Steven Soderbergh shares diaries from his period in the creative wilderness in the late '90s and counterpoints it with a Hitchcock/Truffaut-style interview with the great and underrated Richard Lester (A HARD DAY'S NIGHT, the '70s THREE MUSKETEERS movies). All artists crippled with anxiety and self-doubt don't end up winning Oscars, but it's kinda inspiring that this one did.— From Justin
Getting Away with It is a hilarious, insightful conversation between two visionary directors, Steven Soderbergh and Richard Lester, about the manifold joys and hardships of being a filmmaker. Though a generation apart, both share the infectious passion of cinephilia and have had a wide impact on the world film community. Soderbergh's freshman effort as a writer-director, sex, lies, and videotape, inaugurated a movement in low-budget, independent American film that remains a vital part of contemporary cinema today. Lester's freewheeling films of the sixties and seventies (including the Beatles' movies Help! and A Hard Day's Night; The Knack; How I Won the War and Petulia) helped to create a "new wave" of British film-making. Together they discuss their respective adventures in motion pictures in a free-ranging and sardonically educational dialogue.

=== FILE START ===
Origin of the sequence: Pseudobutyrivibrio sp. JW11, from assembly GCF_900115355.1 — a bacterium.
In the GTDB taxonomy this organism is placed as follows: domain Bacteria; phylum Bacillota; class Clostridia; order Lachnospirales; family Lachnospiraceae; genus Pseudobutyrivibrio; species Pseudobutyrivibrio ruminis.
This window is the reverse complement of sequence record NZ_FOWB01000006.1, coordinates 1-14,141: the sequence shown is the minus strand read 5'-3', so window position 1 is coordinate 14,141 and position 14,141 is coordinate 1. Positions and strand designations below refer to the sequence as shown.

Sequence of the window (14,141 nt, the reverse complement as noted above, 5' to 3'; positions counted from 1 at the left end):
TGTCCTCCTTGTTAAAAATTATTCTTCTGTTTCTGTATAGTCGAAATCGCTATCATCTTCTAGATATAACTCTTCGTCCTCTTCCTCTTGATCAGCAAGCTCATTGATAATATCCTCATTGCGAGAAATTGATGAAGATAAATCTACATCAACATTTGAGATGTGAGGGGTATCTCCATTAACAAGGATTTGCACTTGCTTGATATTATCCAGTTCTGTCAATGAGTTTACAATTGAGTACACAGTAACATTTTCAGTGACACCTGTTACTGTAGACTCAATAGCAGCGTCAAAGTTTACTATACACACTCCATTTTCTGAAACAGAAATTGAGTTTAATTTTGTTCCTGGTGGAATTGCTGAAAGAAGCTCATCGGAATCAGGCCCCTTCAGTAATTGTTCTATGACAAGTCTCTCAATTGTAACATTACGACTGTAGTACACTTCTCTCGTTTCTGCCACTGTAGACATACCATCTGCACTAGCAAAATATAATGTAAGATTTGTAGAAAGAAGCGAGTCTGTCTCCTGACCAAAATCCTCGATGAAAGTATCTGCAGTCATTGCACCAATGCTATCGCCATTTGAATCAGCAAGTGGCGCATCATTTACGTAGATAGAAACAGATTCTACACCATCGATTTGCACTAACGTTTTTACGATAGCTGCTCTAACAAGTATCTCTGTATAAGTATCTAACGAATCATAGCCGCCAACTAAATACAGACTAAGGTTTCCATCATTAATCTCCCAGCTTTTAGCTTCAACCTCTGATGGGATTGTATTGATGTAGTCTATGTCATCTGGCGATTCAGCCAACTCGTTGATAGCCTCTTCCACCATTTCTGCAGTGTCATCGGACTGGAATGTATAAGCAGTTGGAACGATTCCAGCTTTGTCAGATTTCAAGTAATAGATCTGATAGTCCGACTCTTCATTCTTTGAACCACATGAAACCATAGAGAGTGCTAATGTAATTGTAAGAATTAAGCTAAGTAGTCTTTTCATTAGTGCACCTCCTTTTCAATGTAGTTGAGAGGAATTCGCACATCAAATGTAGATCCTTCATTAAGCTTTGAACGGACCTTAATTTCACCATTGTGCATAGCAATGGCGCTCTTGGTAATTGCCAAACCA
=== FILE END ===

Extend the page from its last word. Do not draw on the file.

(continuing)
Interwoven with this dialogue is a similarly witty and insightful journal by Soderbergh, recounting an extraordinary twelve months in which he rejected the Hollywood system and ventured into "guerilla film-making" with the offbeat projects Schizopolis and Gray's Anatomy, before returning to the Hollywood fray with his acclaimed adaptation of Elmore Leonard's "Out of Sight", starring George Clooney.